Ironically…and let me put this in the most simplest shape and form I can possibly can. Once you have money and get what you want in life, you will soon realize they don’t have any substance in your life. To put this into context. The reason I bought my first 718 Porsche GTS when I was 31 is because that’s what I always wanted as a kid. I always wanted to be able to buy my own sports car because it was a symbol that I officially made it in life and I’m “successful”. But crazy enough after having it for nearly 2 years now…I barely drove the damn thing and sometimes I just prefer to drive the less fancy car just because it’s such a pain in the ass to get in and out of. I always wanted the Paris Dunks sneaker in my collection and now that I have not just 1 pair, but 4 pairs…what next? It’s crazy to say that all the materialistic things we all think we want in life, actually doesn’t have any substance in life or atleast what I call temporary happiness. It will make you happy for a few days/weeks, BUT your body/mind will naturally ask for what’s next.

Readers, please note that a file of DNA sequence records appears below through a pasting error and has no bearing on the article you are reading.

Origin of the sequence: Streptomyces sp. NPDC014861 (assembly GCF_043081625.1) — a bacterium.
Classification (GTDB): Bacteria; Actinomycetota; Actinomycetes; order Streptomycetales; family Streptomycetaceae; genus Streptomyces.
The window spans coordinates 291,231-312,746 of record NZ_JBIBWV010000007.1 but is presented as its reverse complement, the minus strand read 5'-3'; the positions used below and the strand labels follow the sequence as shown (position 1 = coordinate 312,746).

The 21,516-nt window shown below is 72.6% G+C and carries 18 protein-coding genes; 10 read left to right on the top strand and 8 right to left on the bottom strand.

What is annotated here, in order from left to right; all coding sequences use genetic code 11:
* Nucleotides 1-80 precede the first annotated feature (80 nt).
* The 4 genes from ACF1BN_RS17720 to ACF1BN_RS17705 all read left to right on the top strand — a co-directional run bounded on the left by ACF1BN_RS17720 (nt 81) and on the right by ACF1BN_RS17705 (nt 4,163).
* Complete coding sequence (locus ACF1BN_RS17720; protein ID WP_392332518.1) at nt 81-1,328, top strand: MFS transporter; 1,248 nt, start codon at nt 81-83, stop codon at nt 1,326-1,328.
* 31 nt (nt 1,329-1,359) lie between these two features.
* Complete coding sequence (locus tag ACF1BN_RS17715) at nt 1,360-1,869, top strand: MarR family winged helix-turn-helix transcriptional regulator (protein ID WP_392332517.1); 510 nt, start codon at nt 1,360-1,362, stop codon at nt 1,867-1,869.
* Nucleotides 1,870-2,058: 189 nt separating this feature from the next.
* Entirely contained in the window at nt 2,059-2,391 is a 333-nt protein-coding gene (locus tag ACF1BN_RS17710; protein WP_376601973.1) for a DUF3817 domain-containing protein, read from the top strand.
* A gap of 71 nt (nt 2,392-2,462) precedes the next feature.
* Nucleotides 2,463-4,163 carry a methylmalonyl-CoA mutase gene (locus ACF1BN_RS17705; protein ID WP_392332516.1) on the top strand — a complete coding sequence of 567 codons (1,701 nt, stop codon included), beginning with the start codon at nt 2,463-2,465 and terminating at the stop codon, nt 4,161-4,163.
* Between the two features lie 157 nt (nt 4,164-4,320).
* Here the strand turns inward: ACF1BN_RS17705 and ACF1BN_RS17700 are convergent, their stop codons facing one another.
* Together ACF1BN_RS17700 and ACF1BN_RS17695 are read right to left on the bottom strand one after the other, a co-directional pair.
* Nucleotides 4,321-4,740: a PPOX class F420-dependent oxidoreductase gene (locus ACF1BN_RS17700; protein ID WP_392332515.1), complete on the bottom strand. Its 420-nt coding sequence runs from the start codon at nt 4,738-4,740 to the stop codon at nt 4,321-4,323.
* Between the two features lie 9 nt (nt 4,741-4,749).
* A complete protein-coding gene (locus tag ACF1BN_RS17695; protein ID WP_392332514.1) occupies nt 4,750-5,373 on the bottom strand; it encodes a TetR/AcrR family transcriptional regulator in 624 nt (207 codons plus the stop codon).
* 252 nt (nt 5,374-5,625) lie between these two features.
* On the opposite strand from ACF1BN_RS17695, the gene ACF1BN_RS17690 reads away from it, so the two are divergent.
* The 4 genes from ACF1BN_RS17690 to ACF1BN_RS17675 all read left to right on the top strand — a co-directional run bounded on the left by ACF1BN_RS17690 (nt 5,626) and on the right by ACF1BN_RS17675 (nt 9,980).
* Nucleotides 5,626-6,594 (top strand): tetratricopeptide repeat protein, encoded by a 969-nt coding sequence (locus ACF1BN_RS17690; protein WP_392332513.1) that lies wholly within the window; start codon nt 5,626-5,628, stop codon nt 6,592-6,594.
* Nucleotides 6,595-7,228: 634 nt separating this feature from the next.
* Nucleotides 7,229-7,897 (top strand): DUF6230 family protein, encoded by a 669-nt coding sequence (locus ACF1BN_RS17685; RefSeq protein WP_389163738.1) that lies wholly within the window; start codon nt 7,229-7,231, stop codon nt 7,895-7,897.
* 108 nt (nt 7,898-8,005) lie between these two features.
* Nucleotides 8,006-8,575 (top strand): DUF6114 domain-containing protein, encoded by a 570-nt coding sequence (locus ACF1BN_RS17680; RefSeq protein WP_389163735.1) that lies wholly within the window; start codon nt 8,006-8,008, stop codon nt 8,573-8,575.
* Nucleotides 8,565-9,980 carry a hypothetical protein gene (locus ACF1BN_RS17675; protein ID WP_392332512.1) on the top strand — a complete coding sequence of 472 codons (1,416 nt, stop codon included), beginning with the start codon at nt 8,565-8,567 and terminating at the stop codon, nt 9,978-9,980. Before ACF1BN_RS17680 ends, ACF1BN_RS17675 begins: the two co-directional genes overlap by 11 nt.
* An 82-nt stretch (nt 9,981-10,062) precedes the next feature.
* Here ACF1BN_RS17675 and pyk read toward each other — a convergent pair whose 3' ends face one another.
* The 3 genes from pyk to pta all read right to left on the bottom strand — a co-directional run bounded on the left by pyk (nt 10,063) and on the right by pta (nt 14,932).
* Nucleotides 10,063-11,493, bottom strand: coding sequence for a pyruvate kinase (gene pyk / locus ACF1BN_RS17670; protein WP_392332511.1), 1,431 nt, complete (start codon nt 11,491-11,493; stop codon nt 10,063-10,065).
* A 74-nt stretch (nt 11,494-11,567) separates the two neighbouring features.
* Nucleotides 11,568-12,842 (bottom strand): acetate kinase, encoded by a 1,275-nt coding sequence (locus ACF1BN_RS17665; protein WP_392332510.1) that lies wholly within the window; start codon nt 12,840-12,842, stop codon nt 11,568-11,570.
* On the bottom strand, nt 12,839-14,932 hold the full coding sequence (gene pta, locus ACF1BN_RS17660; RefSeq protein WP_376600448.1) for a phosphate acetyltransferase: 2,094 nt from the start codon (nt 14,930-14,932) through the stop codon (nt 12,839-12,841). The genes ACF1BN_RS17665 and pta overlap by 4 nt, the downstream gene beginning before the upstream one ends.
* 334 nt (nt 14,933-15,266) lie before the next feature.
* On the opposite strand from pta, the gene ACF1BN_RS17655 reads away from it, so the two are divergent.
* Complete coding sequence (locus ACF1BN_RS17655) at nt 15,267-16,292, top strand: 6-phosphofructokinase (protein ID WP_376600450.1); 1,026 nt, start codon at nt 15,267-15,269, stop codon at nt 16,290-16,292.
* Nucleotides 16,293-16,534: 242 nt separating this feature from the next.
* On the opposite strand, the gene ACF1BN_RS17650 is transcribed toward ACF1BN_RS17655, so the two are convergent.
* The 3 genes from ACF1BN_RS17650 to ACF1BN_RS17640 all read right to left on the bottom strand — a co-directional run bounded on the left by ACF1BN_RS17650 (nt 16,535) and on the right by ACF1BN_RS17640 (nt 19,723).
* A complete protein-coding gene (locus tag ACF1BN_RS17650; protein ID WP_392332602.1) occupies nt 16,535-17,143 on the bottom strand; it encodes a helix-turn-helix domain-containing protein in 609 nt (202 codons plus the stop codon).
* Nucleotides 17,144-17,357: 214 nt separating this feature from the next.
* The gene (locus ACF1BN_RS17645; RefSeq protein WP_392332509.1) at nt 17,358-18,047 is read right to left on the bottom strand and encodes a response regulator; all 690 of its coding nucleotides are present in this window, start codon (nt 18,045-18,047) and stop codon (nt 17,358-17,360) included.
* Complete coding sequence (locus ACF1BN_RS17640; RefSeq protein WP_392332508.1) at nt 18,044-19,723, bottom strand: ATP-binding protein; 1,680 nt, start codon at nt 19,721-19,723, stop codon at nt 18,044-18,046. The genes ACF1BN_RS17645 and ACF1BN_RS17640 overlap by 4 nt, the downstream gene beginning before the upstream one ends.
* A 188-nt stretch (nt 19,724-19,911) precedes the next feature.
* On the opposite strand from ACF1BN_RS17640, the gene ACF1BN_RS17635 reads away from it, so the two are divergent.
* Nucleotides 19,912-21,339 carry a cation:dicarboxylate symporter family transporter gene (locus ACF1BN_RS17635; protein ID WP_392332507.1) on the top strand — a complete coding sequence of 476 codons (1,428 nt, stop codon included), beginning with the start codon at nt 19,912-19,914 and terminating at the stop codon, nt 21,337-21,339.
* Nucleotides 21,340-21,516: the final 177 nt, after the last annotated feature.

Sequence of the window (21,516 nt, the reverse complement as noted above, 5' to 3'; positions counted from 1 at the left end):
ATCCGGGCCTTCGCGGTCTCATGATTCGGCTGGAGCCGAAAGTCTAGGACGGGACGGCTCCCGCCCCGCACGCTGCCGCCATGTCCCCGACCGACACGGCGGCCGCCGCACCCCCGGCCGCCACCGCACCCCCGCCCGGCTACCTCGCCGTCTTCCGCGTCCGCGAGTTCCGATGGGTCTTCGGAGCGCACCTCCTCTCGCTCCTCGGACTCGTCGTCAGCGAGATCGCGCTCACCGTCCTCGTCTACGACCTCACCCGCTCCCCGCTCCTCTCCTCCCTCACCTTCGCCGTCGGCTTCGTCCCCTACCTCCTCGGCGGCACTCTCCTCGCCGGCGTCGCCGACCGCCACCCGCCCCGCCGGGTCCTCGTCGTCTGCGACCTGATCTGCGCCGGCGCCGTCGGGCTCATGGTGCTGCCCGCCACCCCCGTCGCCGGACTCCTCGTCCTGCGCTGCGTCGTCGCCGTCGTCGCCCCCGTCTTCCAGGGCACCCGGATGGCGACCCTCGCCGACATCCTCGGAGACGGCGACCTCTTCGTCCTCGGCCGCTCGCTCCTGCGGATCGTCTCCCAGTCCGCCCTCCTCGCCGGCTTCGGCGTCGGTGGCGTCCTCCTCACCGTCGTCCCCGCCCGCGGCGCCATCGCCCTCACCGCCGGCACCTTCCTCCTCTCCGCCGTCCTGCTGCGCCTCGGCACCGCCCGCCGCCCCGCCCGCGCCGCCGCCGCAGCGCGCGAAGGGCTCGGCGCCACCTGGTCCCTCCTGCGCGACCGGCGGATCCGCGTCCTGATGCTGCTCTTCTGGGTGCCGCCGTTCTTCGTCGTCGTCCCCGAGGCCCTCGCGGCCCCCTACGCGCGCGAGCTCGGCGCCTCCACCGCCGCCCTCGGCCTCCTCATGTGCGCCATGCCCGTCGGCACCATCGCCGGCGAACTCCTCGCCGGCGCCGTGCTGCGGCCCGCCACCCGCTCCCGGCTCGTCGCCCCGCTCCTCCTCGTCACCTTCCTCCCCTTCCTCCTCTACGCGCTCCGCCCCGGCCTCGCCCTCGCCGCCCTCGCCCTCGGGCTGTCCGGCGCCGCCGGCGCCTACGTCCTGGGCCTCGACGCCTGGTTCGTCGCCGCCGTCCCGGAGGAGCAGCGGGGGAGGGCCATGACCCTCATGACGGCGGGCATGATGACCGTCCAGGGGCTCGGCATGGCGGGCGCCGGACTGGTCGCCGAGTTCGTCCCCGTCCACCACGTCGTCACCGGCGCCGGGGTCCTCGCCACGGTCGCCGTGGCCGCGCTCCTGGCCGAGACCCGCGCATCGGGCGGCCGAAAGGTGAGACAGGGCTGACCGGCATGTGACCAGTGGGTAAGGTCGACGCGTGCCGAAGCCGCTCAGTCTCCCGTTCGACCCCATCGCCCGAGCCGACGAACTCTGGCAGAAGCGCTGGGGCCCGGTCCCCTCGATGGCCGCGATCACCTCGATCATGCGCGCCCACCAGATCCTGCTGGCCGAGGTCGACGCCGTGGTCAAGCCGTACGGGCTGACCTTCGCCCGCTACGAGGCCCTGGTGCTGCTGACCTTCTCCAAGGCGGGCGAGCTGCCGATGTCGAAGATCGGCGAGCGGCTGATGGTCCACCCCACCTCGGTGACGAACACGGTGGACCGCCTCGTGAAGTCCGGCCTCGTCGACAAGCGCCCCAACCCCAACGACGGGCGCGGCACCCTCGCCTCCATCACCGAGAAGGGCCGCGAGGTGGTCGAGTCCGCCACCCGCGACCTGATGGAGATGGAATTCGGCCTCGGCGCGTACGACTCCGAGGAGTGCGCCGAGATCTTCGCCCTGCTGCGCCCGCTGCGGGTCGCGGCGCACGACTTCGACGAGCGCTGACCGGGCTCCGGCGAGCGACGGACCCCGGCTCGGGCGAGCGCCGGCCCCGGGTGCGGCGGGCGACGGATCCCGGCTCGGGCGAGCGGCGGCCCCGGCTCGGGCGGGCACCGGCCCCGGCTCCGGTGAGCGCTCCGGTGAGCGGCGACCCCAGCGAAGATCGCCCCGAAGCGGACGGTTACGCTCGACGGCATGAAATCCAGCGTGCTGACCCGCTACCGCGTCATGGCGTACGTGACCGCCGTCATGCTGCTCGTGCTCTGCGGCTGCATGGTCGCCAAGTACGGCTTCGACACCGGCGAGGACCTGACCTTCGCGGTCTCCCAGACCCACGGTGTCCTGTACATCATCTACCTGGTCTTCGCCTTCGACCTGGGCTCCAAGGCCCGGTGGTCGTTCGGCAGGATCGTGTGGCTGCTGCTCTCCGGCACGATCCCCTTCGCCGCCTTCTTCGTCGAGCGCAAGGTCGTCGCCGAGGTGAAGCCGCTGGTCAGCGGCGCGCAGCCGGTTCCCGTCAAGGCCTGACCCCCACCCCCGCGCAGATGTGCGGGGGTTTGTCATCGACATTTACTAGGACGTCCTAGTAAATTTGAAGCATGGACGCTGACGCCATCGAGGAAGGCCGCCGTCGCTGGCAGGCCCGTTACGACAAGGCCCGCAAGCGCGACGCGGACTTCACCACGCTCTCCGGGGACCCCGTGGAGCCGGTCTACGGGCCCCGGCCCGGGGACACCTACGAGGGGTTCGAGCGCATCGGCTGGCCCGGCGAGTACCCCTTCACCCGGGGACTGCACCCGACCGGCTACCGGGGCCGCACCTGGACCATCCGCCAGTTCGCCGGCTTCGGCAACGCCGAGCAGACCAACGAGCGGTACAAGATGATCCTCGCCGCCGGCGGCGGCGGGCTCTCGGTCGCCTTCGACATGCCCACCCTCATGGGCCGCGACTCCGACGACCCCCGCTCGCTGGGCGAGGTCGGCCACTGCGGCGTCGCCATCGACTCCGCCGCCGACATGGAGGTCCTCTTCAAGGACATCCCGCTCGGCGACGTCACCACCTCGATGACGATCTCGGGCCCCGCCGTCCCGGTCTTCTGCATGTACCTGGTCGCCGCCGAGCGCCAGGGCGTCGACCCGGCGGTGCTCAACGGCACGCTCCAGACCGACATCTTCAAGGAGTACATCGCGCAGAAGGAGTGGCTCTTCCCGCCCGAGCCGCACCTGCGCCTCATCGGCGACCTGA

This is the grand slam point I want to point out for today’s blog. I don’t know how else to put it, but I guess what I want to say is I consider myself extremely lucky that I got to experience this early on in my life. Imagine spending the next 20-30 years chasing what I thought I wanted in that sports car to later realize that what I have been chasing so hard for many years in my life was something I never really needed in life. I was fortunate enough to experience this first hand and early on in life that chasing the substance-less goal of buying what I want with money is actually not my real goal in life. Had I figured this out when I’m 55 that I just wasted majority of my life chasing something that is empty, while working a job I absolutely hated…I think I would be pretty depressed…perhaps that’s what they call a mid-life crisis? I’m certainly not the first person to say this, but i’ll say it again….money won’t buy you happiness. For me, I finally realized that I’m happy not because I have enough money for me to retire today or buy whatever I want, BUT rather I’m spending my life doing what I love doing and building a business to make it better everyday. Running your own business is extremely challenging and perhaps that’s what we strive for as humans…we are born to solve problems and the fact that I get to solve problems I want to solve and get paid well for it is perhaps the life goal we are all searching for. It’s not the money that we want, but rather it’s the process of how we get it is what makes us truly happy in life.